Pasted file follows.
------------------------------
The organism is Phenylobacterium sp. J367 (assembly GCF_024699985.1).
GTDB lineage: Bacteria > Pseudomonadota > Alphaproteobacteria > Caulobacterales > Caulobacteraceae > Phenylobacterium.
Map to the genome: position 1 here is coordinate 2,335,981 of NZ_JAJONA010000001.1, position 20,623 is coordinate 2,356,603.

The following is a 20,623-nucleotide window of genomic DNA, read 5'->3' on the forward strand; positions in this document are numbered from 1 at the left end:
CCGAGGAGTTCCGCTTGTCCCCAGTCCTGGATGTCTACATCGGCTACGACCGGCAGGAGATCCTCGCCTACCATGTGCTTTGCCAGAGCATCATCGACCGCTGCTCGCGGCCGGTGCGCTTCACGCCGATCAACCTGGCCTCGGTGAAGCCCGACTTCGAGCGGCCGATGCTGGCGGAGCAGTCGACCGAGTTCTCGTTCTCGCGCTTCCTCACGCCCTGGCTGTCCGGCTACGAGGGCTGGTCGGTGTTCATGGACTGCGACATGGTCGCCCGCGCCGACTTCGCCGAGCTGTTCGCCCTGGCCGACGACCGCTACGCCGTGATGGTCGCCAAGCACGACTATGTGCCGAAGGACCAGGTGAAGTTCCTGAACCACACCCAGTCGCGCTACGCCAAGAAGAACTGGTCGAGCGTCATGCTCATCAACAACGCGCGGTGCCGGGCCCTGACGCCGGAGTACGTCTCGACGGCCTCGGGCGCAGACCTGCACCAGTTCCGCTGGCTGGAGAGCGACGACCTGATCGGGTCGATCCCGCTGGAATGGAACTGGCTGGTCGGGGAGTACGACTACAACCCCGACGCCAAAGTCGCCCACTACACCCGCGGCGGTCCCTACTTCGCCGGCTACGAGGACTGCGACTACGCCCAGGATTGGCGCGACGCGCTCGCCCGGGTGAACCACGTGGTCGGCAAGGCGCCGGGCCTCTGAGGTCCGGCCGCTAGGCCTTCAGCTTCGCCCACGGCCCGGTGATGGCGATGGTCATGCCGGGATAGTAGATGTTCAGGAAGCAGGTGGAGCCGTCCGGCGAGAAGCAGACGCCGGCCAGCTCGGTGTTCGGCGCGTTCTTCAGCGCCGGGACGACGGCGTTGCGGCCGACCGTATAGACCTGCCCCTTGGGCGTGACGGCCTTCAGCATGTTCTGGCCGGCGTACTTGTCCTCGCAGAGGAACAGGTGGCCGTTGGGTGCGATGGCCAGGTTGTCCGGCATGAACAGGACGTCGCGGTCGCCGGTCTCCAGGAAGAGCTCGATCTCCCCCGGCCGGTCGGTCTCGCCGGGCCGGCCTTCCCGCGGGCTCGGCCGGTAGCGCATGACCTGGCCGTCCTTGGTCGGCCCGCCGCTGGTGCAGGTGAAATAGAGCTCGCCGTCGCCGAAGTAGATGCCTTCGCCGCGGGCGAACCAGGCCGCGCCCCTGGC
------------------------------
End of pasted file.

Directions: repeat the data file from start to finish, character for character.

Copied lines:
The organism is Phenylobacterium sp. J367 (assembly GCF_024699985.1).
GTDB lineage: Bacteria > Pseudomonadota > Alphaproteobacteria > Caulobacterales > Caulobacteraceae > Phenylobacterium.
Map to the genome: position 1 here is coordinate 2,335,981 of NZ_JAJONA010000001.1, position 20,623 is coordinate 2,356,603.

The following is a 20,623-nucleotide window of genomic DNA, read 5'->3' on the forward strand; positions in this document are numbered from 1 at the left end:
CCGAGGAGTTCCGCTTGTCCCCAGTCCTGGATGTCTACATCGGCTACGACCGGCAGGAGATCCTCGCCTACCATGTGCTTTGCCAGAGCATCATCGACCGCTGCTCGCGGCCGGTGCGCTTCACGCCGATCAACCTGGCCTCGGTGAAGCCCGACTTCGAGCGGCCGATGCTGGCGGAGCAGTCGACCGAGTTCTCGTTCTCGCGCTTCCTCACGCCCTGGCTGTCCGGCTACGAGGGCTGGTCGGTGTTCATGGACTGCGACATGGTCGCCCGCGCCGACTTCGCCGAGCTGTTCGCCCTGGCCGACGACCGCTACGCCGTGATGGTCGCCAAGCACGACTATGTGCCGAAGGACCAGGTGAAGTTCCTGAACCACACCCAGTCGCGCTACGCCAAGAAGAACTGGTCGAGCGTCATGCTCATCAACAACGCGCGGTGCCGGGCCCTGACGCCGGAGTACGTCTCGACGGCCTCGGGCGCAGACCTGCACCAGTTCCGCTGGCTGGAGAGCGACGACCTGATCGGGTCGATCCCGCTGGAATGGAACTGGCTGGTCGGGGAGTACGACTACAACCCCGACGCCAAAGTCGCCCACTACACCCGCGGCGGTCCCTACTTCGCCGGCTACGAGGACTGCGACTACGCCCAGGATTGGCGCGACGCGCTCGCCCGGGTGAACCACGTGGTCGGCAAGGCGCCGGGCCTCTGAGGTCCGGCCGCTAGGCCTTCAGCTTCGCCCACGGCCCGGTGATGGCGATGGTCATGCCGGGATAGTAGATGTTCAGGAAGCAGGTGGAGCCGTCCGGCGAGAAGCAGACGCCGGCCAGCTCGGTGTTCGGCGCGTTCTTCAGCGCCGGGACGACGGCGTTGCGGCCGACCGTATAGACCTGCCCCTTGGGCGTGACGGCCTTCAGCATGTTCTGGCCGGCGTACTTGTCCTCGCAGAGGAACAGGTGGCCGTTGGGTGCGATGGCCAGGTTGTCCGGCATGAACAGGACGTCGCGGTCGCCGGTCTCCAGGAAGAGCTCGATCTCCCCCGGCCGGTCGGTCTCGCCGGGCCGGCCTTCCCGCGGGCTCGGCCGGTAGCGCATGACCTGGCCGTCCTTGGTCGGCCCGCCGCTGGTGCAGGTGAAATAGAGCTCGCCGTCGCCGAAGTAGATGCCTTCGCCGCGGGCGAACCAGGCCGCGCCCCTGGC